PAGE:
My life is simple and can be harsh at times but I’d have it no other way. There are half finished buildings in the woods I climb daily. I run the wall tops I built double width and build them higher for greater challenge. From their height I see the animals that have made their home in the shelter of mine and as I do, despise the broken world outside.
The cats descended from my fathers pet hunt the mice that scurry about the hollow spaces I’d long abandoned. There are a few lingering descendants of the beautiful predator that roamed the land in my father’s days. Some visit me but less and less. I am not required for their survival, just occasional comfort. Photos of these predators are my pride, about to strike with muscles tensed. The glow of excitement shows in the curve of their mouth that seems to smile as they pounce.
If it was possible I would never leave my gorgeous home. When I do I can’t help wondering if some hateful destroyer is desecrating my domain. My only port of call outside the estate is the small village a few miles to the south. I take my latest film to the dark room there and spend some time developing the film and making prints from the last film.
The owner of the dark room, Lisa, is always very helpful and quite possibly the only human, other than my father, that I have ever liked. She sells the prints in her gallery and gives me a share of the money. From her I buy my film and sometimes food. She aspires to be a famous photographer and has expressed an interest in seeing the estate more than once. I always crush these hopes quickly though for the thought of another, even her, in my home makes my blood boil. When we talk about the estate she asks so many questions with so much enthusiasm. I wonder how long it will be before she ignores my warnings and crosses the threshold of my sanctum. Lisa is the only person I can have a conversation with though. I cherish that. She seems to share my love of nature, her work is not unlike mine although taken with a far more professional style.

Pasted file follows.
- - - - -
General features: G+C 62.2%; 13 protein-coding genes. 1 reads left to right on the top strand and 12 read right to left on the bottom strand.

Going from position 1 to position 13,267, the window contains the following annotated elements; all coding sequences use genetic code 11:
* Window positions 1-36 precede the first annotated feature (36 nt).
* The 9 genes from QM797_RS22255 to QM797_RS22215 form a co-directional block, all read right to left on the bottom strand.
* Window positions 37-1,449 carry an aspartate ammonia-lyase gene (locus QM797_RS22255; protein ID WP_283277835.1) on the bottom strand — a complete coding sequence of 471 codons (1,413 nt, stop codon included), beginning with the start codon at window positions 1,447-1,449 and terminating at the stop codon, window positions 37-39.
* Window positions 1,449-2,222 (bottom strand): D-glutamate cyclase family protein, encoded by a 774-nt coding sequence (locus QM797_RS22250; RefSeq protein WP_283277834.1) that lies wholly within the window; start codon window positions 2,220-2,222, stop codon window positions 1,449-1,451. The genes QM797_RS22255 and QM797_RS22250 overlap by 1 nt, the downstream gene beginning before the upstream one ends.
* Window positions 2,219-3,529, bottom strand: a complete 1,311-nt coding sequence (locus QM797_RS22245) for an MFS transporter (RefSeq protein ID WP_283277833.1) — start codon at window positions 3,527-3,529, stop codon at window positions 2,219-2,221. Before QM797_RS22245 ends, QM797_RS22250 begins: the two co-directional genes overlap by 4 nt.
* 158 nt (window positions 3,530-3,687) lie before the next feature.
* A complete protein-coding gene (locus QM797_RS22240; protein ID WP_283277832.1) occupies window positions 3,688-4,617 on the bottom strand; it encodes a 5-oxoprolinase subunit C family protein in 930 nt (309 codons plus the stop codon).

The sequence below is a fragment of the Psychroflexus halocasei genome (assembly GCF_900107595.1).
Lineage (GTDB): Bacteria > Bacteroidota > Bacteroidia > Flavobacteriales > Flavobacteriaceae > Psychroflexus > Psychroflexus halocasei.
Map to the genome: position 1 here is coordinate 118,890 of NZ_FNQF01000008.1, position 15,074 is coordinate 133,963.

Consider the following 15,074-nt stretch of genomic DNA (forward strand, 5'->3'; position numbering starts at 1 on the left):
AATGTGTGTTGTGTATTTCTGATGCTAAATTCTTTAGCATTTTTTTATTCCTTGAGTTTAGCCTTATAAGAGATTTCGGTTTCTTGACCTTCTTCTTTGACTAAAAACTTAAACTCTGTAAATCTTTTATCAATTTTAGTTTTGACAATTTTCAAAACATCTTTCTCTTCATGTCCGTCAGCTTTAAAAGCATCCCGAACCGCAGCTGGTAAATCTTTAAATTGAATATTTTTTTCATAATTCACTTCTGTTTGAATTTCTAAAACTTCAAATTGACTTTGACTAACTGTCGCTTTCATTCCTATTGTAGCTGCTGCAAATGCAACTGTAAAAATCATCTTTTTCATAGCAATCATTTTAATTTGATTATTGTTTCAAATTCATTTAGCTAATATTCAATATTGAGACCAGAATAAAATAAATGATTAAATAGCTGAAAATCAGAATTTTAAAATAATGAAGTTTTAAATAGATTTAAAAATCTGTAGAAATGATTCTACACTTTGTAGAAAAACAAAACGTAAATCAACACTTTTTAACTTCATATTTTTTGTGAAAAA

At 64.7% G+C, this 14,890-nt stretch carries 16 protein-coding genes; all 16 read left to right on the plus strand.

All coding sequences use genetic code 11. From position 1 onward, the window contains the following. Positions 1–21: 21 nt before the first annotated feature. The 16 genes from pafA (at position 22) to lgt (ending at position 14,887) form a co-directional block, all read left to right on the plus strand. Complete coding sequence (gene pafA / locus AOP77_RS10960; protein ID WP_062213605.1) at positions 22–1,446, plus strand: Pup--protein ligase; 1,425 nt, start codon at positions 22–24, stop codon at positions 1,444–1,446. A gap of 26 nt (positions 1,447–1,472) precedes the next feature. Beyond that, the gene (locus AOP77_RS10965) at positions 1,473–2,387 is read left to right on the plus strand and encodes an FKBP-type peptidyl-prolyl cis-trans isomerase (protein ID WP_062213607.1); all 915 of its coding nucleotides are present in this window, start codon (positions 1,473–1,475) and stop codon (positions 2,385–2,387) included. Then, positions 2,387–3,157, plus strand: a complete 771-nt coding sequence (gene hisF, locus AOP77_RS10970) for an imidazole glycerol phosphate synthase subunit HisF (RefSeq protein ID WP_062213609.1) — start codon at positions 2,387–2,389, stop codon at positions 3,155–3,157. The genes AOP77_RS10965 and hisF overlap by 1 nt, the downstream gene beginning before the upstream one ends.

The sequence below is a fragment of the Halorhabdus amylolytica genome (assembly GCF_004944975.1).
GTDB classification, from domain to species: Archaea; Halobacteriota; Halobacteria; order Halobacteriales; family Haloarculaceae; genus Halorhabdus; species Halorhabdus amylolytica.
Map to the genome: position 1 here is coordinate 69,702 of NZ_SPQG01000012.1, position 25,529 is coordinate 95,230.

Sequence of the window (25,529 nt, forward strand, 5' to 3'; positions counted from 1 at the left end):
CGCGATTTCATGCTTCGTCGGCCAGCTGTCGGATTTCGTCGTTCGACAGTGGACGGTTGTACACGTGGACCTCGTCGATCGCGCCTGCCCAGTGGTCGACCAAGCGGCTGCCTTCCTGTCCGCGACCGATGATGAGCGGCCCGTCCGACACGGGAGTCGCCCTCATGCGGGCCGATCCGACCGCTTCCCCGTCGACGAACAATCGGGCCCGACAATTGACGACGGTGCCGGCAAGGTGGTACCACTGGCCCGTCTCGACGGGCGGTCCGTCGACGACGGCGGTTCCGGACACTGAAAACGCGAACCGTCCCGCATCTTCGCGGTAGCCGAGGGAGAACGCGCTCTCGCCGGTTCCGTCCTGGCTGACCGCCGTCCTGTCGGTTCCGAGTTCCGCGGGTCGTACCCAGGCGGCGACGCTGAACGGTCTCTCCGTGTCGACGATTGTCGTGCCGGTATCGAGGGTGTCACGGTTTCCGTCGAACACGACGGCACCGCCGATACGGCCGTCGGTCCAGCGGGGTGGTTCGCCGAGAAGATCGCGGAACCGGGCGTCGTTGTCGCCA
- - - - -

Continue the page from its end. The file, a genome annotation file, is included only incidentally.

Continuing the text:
Maybe some day I will trust her enough to show her the estate and it’s wonders. I’m not the trusting type it has to be said. I leave others alone when I’m in the village and spend the money Lisa gives me in the local shop on food and seeds. Other times I save my money away in a biscuit tin under my bed and keep it for use in winter. My cash is my only currency as I have no accounts and no paperwork of any other kind either. I don’t think my birth was certified either. I guess within the system of law I don’t exist.
When it’s cold and I’m hungry sometimes I wonder if I’d be better with a more normal existence. It only takes the shades of emerald green projected through the leaves of the canopy by the gold light of the sun to change my mind. Maybe I’ll see out the rest of my days in this beautiful, barren existence. Maybe I’ll find a way to leave this home that owns me. Maybe Lisa’s interest will lead to disobedience and draw her here to see what I told her she could not. Maybe I’ll spend my last breath cursing this lonely existence. Maybe I’ll become another relic of this forgotten Eden. The last trace of humanity swept away. Maybe my bones will feed and shelter the creatures of nature as the skeleton of the old house does. Will nature take the earth back and paint the world green after mankind has gone? Maybe.